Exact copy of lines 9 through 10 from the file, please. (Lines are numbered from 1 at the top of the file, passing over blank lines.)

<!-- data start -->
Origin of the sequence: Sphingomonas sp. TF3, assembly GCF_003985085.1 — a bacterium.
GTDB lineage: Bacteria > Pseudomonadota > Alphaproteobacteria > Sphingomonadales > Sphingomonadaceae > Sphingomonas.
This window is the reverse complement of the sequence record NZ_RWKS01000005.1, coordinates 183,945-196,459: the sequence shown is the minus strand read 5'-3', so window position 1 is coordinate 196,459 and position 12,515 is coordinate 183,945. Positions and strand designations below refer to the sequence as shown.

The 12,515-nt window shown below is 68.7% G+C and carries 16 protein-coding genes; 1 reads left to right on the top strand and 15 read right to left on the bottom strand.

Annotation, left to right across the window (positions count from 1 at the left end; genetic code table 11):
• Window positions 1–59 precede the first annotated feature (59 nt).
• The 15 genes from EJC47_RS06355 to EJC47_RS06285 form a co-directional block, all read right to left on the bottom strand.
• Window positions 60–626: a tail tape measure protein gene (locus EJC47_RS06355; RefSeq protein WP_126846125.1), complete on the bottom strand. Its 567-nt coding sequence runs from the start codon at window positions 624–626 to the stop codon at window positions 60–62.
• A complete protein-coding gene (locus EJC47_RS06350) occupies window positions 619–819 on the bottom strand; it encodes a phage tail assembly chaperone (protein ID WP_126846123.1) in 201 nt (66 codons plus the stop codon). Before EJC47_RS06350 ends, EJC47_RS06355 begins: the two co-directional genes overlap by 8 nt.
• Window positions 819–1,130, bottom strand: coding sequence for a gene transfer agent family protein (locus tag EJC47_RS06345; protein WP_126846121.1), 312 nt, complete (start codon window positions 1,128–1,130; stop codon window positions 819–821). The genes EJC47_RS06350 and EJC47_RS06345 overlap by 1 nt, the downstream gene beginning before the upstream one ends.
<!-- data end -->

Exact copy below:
• A complete protein-coding gene (locus EJC47_RS06350) occupies window positions 619–819 on the bottom strand; it encodes a phage tail assembly chaperone (protein ID WP_126846123.1) in 201 nt (66 codons plus the stop codon). Before EJC47_RS06350 ends, EJC47_RS06355 begins: the two co-directional genes overlap by 8 nt.
• Window positions 819–1,130, bottom strand: coding sequence for a gene transfer agent family protein (locus tag EJC47_RS06345; protein WP_126846121.1), 312 nt, complete (start codon window positions 1,128–1,130; stop codon window positions 819–821). The genes EJC47_RS06350 and EJC47_RS06345 overlap by 1 nt, the downstream gene beginning before the upstream one ends.